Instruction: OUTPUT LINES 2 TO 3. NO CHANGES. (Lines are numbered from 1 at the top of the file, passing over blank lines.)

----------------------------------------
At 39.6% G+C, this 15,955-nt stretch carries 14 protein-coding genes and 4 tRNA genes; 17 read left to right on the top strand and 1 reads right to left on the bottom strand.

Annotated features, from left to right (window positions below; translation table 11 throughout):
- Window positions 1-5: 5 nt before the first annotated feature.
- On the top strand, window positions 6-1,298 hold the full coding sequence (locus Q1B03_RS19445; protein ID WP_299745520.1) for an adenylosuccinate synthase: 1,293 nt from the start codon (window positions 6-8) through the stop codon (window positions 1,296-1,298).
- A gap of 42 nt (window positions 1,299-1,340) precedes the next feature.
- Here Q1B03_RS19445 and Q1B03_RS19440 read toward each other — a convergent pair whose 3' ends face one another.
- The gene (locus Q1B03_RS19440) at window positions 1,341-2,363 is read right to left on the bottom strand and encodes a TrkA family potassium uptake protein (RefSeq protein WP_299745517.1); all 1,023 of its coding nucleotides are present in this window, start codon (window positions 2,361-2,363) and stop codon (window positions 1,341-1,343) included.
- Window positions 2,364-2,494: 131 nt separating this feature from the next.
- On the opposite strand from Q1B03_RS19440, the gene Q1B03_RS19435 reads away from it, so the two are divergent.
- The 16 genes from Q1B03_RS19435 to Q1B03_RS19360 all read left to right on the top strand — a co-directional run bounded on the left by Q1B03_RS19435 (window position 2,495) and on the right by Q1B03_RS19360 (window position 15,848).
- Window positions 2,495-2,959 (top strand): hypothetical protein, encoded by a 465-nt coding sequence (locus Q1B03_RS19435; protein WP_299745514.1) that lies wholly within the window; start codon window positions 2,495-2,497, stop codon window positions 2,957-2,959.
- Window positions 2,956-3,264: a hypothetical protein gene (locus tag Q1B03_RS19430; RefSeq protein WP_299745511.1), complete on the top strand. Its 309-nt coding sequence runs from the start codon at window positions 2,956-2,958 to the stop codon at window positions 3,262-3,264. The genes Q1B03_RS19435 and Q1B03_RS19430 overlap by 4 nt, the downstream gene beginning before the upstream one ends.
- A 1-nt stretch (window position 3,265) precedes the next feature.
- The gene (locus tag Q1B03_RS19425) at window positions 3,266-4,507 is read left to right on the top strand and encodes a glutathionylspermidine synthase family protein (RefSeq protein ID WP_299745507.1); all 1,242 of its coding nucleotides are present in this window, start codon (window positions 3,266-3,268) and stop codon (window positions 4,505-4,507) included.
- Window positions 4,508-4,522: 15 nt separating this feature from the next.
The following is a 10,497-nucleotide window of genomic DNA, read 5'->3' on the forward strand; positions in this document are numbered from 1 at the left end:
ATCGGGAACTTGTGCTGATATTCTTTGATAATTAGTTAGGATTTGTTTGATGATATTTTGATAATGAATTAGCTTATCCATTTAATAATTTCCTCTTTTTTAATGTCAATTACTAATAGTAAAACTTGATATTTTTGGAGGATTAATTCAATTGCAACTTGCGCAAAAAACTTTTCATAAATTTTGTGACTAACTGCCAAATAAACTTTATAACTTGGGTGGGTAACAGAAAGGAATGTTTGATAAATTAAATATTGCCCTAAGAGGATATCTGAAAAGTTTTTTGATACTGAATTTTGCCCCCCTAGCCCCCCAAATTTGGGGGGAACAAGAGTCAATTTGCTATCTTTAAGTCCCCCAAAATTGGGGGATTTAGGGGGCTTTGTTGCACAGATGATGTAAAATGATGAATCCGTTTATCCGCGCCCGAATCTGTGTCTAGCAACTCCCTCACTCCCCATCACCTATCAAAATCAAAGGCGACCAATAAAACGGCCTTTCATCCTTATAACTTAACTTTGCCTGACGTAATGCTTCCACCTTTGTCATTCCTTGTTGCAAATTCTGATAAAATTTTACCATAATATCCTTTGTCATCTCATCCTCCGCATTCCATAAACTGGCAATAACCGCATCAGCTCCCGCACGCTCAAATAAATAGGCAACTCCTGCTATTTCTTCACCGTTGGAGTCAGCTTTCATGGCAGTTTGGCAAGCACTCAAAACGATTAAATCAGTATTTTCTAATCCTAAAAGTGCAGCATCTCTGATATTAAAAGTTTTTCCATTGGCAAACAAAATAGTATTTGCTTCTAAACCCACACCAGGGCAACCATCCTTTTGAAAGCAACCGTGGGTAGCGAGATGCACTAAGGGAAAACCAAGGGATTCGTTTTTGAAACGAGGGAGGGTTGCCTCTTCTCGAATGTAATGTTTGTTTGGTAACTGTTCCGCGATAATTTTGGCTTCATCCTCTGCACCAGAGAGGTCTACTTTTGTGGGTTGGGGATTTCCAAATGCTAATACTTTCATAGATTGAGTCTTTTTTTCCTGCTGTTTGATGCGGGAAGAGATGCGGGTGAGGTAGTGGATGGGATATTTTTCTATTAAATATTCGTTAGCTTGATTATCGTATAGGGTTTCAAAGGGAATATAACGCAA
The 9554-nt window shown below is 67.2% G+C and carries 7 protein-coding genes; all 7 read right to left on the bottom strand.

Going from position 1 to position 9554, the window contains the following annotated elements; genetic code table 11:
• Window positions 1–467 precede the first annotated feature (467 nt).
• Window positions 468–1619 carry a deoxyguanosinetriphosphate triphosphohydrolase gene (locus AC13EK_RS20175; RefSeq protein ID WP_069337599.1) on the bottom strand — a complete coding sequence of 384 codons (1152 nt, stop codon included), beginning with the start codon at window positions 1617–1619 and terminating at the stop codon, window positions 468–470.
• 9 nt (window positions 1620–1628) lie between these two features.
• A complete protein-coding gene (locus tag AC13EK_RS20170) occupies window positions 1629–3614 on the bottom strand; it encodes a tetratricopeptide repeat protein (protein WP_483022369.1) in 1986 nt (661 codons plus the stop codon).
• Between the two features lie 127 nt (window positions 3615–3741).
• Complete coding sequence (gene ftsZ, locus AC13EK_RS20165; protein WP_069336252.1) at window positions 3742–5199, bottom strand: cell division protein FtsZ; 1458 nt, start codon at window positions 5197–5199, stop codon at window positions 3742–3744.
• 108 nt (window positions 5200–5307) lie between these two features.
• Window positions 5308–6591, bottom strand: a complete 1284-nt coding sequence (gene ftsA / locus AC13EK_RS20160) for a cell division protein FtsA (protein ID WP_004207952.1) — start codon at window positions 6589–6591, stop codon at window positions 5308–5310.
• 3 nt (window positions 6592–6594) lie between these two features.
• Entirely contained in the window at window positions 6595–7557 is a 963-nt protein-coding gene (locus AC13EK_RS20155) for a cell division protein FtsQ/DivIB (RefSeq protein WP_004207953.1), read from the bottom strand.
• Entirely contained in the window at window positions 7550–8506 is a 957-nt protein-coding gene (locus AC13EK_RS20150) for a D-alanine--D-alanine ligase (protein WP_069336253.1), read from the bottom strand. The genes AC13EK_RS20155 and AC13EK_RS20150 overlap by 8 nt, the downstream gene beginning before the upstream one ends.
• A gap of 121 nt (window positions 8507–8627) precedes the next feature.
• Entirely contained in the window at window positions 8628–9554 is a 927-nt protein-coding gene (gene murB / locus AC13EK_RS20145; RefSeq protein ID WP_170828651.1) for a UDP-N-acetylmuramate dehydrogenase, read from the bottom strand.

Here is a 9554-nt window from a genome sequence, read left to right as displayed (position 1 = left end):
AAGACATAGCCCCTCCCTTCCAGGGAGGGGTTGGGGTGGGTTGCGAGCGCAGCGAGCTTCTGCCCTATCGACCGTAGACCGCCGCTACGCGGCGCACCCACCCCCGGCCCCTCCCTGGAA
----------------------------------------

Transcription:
Annotated features, from left to right (window positions below; translation table 11 throughout):
- Window positions 1-5: 5 nt before the first annotated feature.